Fortunately, mobile phone carriers, plans, and equipment have come a long way since then. It is extremely helpful (even when traveling for pleasure) to have the capability to look up directions, read a review, post an Insta, or text message friends and family.  And all of that can be done with limited cost.  Verizon offers (not sure on the other carriers but I would bet they offer something similar) the ability to add a Global Data Plan to your phone for just $25 per month...this includes 100MB of data.  Now 100MB of data isn't a lot but I used less than that during my 13 day honeymoon in Asia.

I normally turn the plan on (you can do this online in about three minutes) a few days before leaving. I backdate the (one of the options provided) feature to the start of the month so I can get the full 100MB allowance.  I always make sure to keep cellular services off when traveling  until I need something.  When walking around if I need directions, want to send a quick text, etc...I just turn cellular services on, roaming starts, I do what I need to do, and then I flip it off.  As long as you aren't sending massive attachments or streaming video, 100MB will get you pretty far.  And should you need another 100MB, it will cost you just $25.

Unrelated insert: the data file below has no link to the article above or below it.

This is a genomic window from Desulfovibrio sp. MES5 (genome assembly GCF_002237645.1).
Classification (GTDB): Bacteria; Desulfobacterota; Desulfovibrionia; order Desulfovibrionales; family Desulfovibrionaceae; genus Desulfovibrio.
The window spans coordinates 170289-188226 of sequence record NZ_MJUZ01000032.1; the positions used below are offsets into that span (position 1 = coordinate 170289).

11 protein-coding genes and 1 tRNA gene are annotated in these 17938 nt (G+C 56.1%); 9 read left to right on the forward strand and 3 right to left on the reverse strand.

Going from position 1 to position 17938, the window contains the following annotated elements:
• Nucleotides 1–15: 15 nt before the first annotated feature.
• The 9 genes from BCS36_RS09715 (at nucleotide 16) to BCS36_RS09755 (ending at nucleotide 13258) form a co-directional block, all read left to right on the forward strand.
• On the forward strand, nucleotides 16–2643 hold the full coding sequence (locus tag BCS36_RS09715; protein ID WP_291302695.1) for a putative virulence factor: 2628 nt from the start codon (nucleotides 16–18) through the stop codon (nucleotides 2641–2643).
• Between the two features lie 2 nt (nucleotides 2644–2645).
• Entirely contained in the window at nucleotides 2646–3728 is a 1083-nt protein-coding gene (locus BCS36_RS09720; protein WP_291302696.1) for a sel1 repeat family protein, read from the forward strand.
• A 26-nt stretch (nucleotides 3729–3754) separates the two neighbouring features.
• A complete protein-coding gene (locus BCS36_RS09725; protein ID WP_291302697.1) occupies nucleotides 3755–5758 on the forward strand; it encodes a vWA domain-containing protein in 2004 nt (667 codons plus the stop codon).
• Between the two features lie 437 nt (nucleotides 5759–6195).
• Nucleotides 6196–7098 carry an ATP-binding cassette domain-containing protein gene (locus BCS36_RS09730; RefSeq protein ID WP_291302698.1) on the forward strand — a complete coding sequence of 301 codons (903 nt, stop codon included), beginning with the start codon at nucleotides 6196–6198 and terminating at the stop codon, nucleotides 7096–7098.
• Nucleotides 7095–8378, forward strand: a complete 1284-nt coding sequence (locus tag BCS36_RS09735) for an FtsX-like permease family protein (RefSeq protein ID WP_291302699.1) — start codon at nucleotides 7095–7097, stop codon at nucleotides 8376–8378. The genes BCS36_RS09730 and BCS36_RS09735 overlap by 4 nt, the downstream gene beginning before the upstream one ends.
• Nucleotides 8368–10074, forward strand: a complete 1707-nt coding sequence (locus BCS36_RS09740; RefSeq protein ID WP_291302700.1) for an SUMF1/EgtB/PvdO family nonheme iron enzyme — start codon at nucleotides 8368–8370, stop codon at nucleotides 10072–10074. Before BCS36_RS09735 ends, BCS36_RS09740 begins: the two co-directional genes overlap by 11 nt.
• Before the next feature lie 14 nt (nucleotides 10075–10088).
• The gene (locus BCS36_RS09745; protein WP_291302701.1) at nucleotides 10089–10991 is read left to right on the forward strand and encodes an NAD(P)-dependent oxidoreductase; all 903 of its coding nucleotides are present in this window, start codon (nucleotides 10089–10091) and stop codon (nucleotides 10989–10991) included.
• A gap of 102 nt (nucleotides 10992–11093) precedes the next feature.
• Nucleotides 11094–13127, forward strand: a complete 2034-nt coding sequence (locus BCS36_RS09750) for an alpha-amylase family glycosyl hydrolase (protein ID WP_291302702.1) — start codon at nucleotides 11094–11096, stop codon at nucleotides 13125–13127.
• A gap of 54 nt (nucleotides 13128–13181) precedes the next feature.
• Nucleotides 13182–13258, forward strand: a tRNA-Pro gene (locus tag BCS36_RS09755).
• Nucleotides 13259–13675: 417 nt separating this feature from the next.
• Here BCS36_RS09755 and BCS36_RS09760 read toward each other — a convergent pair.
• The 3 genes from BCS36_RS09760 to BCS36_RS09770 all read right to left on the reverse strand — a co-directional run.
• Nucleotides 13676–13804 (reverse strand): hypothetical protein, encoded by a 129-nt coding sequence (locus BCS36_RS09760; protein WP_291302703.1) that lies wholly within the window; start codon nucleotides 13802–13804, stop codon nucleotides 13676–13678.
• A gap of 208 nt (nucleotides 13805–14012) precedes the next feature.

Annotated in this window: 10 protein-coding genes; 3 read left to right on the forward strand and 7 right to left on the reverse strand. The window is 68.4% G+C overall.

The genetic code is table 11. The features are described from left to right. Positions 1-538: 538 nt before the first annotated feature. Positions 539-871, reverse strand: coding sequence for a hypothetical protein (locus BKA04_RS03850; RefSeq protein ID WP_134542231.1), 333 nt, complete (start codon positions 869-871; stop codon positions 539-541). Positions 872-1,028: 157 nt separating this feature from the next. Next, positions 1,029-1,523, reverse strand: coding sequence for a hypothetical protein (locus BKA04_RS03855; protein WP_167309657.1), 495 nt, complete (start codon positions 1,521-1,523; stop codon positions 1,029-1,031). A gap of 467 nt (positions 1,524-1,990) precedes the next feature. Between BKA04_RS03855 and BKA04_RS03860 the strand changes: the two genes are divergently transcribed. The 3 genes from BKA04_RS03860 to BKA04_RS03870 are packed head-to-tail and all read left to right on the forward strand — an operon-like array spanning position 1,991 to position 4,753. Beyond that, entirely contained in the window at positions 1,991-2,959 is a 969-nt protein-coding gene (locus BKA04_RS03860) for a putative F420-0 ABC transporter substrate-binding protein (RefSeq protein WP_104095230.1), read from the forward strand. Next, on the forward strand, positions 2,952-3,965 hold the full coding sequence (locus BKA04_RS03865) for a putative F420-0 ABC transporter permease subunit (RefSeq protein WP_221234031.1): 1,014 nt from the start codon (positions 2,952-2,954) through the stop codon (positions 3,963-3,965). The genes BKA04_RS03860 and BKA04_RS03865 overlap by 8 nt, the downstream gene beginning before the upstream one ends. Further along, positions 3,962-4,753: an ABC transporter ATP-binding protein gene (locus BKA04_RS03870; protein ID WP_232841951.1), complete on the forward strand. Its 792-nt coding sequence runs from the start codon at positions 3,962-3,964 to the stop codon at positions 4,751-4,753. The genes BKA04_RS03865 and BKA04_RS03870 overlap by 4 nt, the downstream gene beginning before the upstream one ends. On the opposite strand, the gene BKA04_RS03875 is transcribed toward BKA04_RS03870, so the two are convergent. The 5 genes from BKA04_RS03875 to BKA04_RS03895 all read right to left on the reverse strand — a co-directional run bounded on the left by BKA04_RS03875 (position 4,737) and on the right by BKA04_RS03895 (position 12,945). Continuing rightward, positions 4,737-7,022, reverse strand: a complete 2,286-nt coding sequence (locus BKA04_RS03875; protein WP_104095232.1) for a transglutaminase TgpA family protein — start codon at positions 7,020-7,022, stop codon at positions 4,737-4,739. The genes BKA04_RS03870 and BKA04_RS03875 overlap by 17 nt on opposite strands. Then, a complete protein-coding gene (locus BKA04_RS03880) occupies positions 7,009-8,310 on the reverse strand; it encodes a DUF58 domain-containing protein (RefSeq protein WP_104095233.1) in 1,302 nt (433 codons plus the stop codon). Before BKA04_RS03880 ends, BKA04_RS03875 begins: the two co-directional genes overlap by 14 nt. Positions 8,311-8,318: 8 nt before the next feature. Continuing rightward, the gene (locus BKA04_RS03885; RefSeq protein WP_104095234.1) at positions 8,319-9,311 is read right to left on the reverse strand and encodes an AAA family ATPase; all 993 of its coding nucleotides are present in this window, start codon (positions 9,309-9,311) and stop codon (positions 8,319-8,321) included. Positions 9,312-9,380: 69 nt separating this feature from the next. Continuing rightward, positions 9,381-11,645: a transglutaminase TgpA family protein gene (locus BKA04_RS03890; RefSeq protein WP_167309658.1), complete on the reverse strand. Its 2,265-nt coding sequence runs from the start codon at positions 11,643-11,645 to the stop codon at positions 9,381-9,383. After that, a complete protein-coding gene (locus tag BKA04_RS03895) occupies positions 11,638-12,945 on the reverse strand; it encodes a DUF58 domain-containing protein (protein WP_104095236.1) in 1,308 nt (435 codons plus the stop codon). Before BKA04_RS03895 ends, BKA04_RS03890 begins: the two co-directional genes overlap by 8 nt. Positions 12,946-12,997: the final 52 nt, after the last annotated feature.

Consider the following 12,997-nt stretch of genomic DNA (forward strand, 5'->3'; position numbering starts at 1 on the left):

When I return home, I log on to my Verizon account and turn off the feature.  Kudos to Verizon for making this process so easy and affordable!

March 5, 2014

Avoiding Foreign Transaction Fees When Traveling Internationally

A reader asked me this morning about a charge his girlfriend had noticed after booking an international plane ticket on a foreign airline.  The charge was a foreign transaction fee (typically 2.7% - 3.0% and incurred when issuing banks convert a transaction in a foreign currency to USD) and he asked if there was anything he could do to get the fee refunded.

Unfortunately, there's nothing that can be done about the fee after the fact but there are two main ways to avoid paying those pesky foreign transaction fees in the future.  
No Foreign Transaction Fees up here on Victoria Peak
  • Pay with cash.  I will explain my strategy for withdrawing cash (fee free) when traveling internationally in a future post.  But this is one way to minimize or eliminate extra fees especially in a situation (i.e. cabs) where credit cards are not widely accepted.
  • Carry a credit card which does not charge foreign transaction fees.  My favorite card for this purpose (and many other purposes) is the Chase Sapphire Preferred Card.  In addition to the lack of foreign transaction fees, the card offers great service when traveling abroad as well as 2x points on travel and dining which is where I tend to spend most of my money when traveling.  

My other favorite cards without foreign transaction fees include the American Express Platinum, Barclays Arrival Card, and the United MileagePlus Explorer Card.

Even though the foreign transaction fee is only a few percentage points that can really add up when booking expensive airline tickets on foreign carriers on spending a decent amount of money on drinking/eating/lodging when traveling out of the country.  So make sure you get one of these cards before leaving on your next big international trip!